Obama administration wants to use ‘estes’ freight tracking data to investigate Trump’s immigration order
The Department of Homeland Security is looking to use data from Estes Freight Tracking to investigate the immigration order issued by President Donald Trump, according to a leaked draft of the request.
The Homeland Security and Justice departments, the Treasury Department, and the Office of Foreign Assets Control have all requested that the National Academies of Sciences, Engineering, and Medicine review the order issued to halt immigration from six Muslim-majority countries.
The order bars immigration from Iraq, Iran, Libya, Somalia, Sudan, Syria, and Yemen for 90 days, suspends the issuance of visas for 90 consecutive days and suspends U.S. refugee resettlement for 120 days, according the Department of State.
The order also suspends admission of refugees for 120 consecutive days.
The draft request was obtained by The Intercept via a Freedom of Information Act request.
It specifically asks for data from the company that operates Estes.
Estes provides freight tracking for shipping containers to the U.N. and the World Food Program.
The request specifically asks that Estes use the data for “research and analysis.”
“Estes freight data provide a valuable resource for the Secretary to monitor trends in shipments and assess trends in freight movement,” the request states.
The National Acaderies of Sciences and Engineering and the National Institutes of Health have all been working with Estes since the travel ban took effect.
The Institute for Science and International Security and the Harvard Center for Global Health are both working on projects focused on using Estes data.
Estes was the first company to provide freight tracking on U.K. containers that carried the “emergency cargo” of refugees from Syria and Iraq.
Esters data was later used by the U,S.
government to determine how to handle refugees in the U., according to the New York Times.
Estates data is also used by U.k. authorities to determine where refugees are housed, and how to prioritize where they can be placed, according a leaked U.C. Berkeley study.
Estates data also helped determine how many refugees were transferred from a refugee camp to a refugee processing center.
The U.F.O.A. reported that Estates tracking data is being used to monitor the travel of migrants, including refugees, and is being shared with U.H.S., U.P.R., and other U.s. authorities.
“Estes is a leader in the global freight movement tracking market and is committed to providing timely, reliable and open-source freight tracking solutions to U. S. and international law enforcement and government agencies,” the company said in a statement.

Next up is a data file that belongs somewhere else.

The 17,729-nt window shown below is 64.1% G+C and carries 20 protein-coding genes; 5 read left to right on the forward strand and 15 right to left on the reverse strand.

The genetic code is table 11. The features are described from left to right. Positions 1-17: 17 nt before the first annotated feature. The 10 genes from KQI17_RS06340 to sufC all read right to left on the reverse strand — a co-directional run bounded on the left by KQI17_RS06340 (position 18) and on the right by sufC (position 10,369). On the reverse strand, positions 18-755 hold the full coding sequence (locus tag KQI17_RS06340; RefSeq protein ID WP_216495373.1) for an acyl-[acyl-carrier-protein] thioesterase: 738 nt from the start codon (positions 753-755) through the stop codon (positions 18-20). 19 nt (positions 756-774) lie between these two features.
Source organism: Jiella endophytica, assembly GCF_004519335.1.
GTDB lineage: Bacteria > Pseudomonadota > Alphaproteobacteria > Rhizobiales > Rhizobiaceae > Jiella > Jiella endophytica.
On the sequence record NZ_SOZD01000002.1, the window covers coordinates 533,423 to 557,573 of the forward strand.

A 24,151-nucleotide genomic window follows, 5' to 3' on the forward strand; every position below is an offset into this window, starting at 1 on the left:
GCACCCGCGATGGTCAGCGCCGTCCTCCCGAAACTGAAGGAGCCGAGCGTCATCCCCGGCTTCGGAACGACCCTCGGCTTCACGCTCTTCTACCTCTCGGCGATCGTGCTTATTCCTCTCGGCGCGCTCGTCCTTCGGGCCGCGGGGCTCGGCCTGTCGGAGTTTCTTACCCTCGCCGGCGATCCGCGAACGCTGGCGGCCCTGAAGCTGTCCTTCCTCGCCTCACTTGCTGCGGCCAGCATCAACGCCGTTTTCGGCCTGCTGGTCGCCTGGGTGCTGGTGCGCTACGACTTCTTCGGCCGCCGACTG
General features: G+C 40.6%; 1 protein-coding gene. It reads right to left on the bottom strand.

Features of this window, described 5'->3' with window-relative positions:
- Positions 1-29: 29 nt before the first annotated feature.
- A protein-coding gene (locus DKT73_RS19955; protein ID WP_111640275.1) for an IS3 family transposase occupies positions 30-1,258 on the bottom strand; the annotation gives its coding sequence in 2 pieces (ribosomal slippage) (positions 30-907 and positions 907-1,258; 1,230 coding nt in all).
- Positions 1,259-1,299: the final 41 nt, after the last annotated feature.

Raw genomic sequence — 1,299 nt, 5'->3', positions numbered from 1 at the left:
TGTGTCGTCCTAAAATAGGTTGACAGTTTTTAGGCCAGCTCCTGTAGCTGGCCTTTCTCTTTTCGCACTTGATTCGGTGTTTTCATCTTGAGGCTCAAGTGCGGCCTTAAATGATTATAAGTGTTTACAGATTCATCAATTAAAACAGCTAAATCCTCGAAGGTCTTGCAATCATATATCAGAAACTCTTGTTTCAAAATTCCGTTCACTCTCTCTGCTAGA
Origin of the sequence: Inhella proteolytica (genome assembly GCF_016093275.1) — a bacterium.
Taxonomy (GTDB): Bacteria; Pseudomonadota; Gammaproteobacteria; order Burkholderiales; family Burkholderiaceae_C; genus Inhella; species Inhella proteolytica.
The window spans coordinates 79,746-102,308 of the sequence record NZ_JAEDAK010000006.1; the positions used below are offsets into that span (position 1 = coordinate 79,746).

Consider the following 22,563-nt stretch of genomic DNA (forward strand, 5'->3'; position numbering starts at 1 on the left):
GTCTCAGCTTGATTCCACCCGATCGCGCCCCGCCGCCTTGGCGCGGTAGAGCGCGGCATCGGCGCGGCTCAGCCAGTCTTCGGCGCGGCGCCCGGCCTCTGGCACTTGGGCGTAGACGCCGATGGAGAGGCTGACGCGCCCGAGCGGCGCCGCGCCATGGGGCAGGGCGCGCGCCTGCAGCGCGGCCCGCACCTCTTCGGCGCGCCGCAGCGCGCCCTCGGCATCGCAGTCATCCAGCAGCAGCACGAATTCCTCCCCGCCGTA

Estages data also has helped identify people and businesses who may be trying to exploit the refugee crisis in the United States, according U.U.S.-based law enforcement experts told The Intercept.
Estations data has also helped the FBI, DHS, and U.B.I. track the flow of weapons, explosives, and other items into and out of the U.-Boat Channel, according experts.
Estases data is part of a larger collection of U.f.O.’s data on cargo shipments, the data is “consistent with” Estes’ data, said Richard Fennell, director of the law enforcement program at the International Institute for Strategic Studies.
Fennel noted that Estas’ data on the U-Boat channel has been a valuable source for law enforcement.
Fennell said that Estares data was also used to track the “high-volume” movements of illegal drugs in the North Atlantic Treaty Organization and its members.
“The data on [illegal drugs] was used by our U. B.I.-led team to identify high-volume, high-value smuggling operations, and to identify potential drug trafficking targets,” Fennels told The Associated Press.
The data also allowed law enforcement to identify and track a large number of drug smugglers.
According to Fennells research, “Estates’ data is more robust than most commercial data sources because it can be independently verified.”
He said that its availability and reliability make it a valuable data source for tracking illicit traffic.
The leaked draft request from the Department is the first one to go public since the administration made its executive order banning immigration from the six Muslim majority countries, which were approved by the Trump administration in February.
The U.A.-B.A., which represents the interests of American businesses in the EU, has also been lobbying the White House to reconsider the ban.
In a statement, the A-B.
As president, Trump has been criticized by the business community for the order.
In a statement to The Intercept, Fennes said that the “exclusion of Syrian refugees is indefensible,” adding that the ban is contrary to the United Nations charter, and “sends a clear message that we will not accept refugees.”
In a March 20 statement to Reuters, Ferenks group said the UA-B-A and other groups had